ROME — Valentino is showing a hidden side of Rome, one that is pivotal to the creation of its couture designs.
This story first appeared in the July 15, 2015 issue of WWD. Subscribe Today.
Marking the house’s fall couture show, exceptionally to be held here on Thursday evening, and the celebration of the opening of the brand’s largest flagship in the world in the Italian capital, creative directors Maria Grazia Chiuri and Pierpaolo Piccioli are introducing an exhibition that underscores their ties to the city.
“The goal is to explain that Rome is a source of inspiration that influences our work,” said Chiuri, speaking at one of the 10 locations that make up the “Mirabilia Romae Diffused Exhibition” — the sacristy of the Saint Agnes in Agone church that was completed by Francesco Borromini. Here, Valentino’s off-white “Madonne” cape from the brand’s couture spring 2013 collection is displayed on a mannequin near the bell tower overlooking Piazza Navona’s Egyptian obelisk soaring from the Fountain of the Four Rivers by Gian Lorenzo Bernini.
“We wanted to project a personal perspective and to inject some emotion, not postcard images of Rome,” explained Piccioli. “It’s our selection of places of the heart,” added Chiuri. Piccioli highlighted the importance of conveying the “spirit of a location” and its “continuity, living the past in a contemporary way. You must feel Rome, not see it.”
The multisensory exhibit features site-specific fragrances and music that are associated with each location. Art historian Filippo Cosmelli, who worked with the designers on the project for almost a year, said that “an object or a dress has more value if you understand the history or the context that has generated it. The experience is a benefit that cannot be replaced. It’s unique and cannot be repeated.”
Cosmelli underscored how Rome is “literally surrounded by art and history, you walk in history and this is an enormous privilege,” adding that the exhibition allows visitors to see the city through the eyes of the designers.
Mirabilia Romae’s locations are not generally accessible and are open for only three days to the 700 guests, between clients and press, expected at the fashion show. “This is an extraordinary visual work, to associate a dress with a location is a declaration of love for Rome,” concluded Cosmelli.
The tour begins with two chambers, the Bird Room and the Aurora Room, at the 16th-century Villa Medici. The latter is believed to be where Cardinal Ferdinando de Medici secretly received his lovers, given the presence of sculptures of Venus and Cupid. The installation at the Bird Room is stunning, with frescoes depicting an arbor brimming with birds and animals and three intricately embroidered Valentino couture gowns reflecting this natural scenario, embellished with flowers, leaves and birds, under a leafy gazebo installed in the room to the sounds of the “Four Seasons” by Antonio Vivaldi. One gown, from spring 2013, is called “The Garden of Eden,” portraying Adam and Eve.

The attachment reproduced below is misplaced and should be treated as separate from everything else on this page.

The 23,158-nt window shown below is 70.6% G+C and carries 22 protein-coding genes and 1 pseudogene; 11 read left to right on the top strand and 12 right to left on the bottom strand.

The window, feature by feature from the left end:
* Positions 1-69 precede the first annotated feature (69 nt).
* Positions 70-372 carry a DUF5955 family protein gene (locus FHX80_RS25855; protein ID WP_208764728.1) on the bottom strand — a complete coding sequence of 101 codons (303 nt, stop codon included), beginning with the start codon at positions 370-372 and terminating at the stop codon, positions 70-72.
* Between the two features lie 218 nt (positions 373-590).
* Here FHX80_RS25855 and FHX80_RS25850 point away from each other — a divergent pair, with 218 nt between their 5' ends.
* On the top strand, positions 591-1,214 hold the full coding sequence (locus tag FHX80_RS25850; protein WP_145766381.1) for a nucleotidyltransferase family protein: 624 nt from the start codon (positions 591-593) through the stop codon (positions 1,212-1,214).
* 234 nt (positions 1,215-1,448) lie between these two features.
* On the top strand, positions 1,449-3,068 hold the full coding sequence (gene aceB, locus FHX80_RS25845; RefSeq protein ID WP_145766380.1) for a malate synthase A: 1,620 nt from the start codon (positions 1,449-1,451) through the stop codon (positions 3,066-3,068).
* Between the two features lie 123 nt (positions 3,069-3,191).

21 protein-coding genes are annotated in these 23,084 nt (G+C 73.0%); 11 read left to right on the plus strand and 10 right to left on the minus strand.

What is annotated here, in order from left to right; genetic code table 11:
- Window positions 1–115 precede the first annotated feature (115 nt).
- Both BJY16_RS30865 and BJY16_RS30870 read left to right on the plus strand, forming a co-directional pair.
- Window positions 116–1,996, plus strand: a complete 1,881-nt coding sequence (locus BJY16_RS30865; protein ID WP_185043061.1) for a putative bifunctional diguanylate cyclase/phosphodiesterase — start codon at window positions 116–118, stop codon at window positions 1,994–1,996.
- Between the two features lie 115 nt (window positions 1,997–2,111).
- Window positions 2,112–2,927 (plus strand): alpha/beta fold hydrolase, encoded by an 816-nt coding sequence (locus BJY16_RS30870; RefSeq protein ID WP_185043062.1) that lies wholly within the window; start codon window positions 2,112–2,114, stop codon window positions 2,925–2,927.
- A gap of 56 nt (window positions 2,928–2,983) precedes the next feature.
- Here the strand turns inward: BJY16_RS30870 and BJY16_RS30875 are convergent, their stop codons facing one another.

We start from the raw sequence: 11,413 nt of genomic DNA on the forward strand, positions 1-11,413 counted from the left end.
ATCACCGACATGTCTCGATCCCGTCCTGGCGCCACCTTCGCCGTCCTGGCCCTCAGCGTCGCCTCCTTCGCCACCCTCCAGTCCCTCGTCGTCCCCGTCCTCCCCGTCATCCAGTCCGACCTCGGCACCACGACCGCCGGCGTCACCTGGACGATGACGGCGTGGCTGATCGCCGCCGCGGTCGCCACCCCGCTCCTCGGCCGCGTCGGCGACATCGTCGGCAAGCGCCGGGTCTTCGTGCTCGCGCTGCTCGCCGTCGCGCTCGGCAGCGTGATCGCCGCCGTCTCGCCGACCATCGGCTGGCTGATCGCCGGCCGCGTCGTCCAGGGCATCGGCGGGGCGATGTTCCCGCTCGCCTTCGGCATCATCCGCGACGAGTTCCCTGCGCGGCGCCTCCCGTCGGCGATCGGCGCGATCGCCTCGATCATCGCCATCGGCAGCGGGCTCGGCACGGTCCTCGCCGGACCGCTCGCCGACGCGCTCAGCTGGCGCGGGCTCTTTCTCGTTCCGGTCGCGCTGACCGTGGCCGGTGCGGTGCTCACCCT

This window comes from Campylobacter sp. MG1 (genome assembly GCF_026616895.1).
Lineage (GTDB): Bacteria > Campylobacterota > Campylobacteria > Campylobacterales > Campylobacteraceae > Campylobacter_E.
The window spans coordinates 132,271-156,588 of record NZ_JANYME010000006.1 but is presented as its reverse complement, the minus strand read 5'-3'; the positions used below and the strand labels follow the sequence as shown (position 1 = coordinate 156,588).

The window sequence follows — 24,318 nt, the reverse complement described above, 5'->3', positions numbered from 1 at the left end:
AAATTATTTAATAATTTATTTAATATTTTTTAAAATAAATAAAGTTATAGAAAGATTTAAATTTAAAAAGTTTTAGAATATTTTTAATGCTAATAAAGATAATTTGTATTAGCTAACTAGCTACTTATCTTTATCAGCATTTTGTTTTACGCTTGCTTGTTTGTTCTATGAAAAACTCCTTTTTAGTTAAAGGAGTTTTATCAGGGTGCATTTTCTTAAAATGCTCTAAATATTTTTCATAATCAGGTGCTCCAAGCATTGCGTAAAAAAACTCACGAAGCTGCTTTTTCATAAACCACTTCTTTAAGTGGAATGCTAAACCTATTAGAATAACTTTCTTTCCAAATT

The second stop is at Antonio Canova’s former studio, which is now the colorful and exotic atelier of contemporary artist Luigi Ontani. Stuccoes of mythological scenes are reflected onto a mirror posed under two Valentino gowns whose capes feature a motif reminiscent of wrought iron works installed at the late Renaissance loggia at the Gallery of Palazzo Firenze.
After the church of Saint Agnes, a couture gown with slivers of silver from spring 2014 stands in a metal cage inspired by fencing masks at the Musumeci Greco Academy, an historical armory considered the “temple of fencing” in a 15th-century building. On Wednesday, visitors observed a brief fencing match between world champions of the category.
The designers selected 18 pieces from the fall 2013 collection inspired by a Cabinet de Curiosités, displaying them at the Casanatense Library inaugurated in 1701, in a room that contains 60,000 volumes.
Underscoring the unique nature of the exhibition, four gowns are installed at the Bagno [bathroom] of Diana at Palazzo Doria Pamphilij, which is a private home of the princes that have inherited the building and still live there. At the 16th-century Palazzo Pecci Blunt, Valentino’s heritage is juxtaposed with its contemporary evolution. A red 1959 couture dress by the brand’s founder Valentino Garavani, which originated a flurry of designs in the hue from the Maison, is displayed opposite photos of Chiuri and Piccioli’s red Shanghai collection. Similarly, Garavani’s white 1969 dresses are seen opposite the two designers’ collection in that color presented in New York to celebrate the recently opened flagship there.
The last two locations include the Opera theater, where Chiuri and Piccioli’s collections inspired by the theater are shown near Franco Zeffirelli’s costumes for “Don Giovanni,” for example, and Giorgio de Chirico’s house-museum near the Spanish Steps.
Curated by Francesco Bonami and published by Assouline, the “Mirabilia Romae” photography book will be available in bookstores globally starting in September.
The city will also serve as an inspiration for the couture show on Thursday. Roman artist Pietro Ruffo is creating an installation in Piazza Mignanelli, home to Valentino’s historic headquarters near the Spanish Steps, that will also increase the perception of space by multiplying the levels.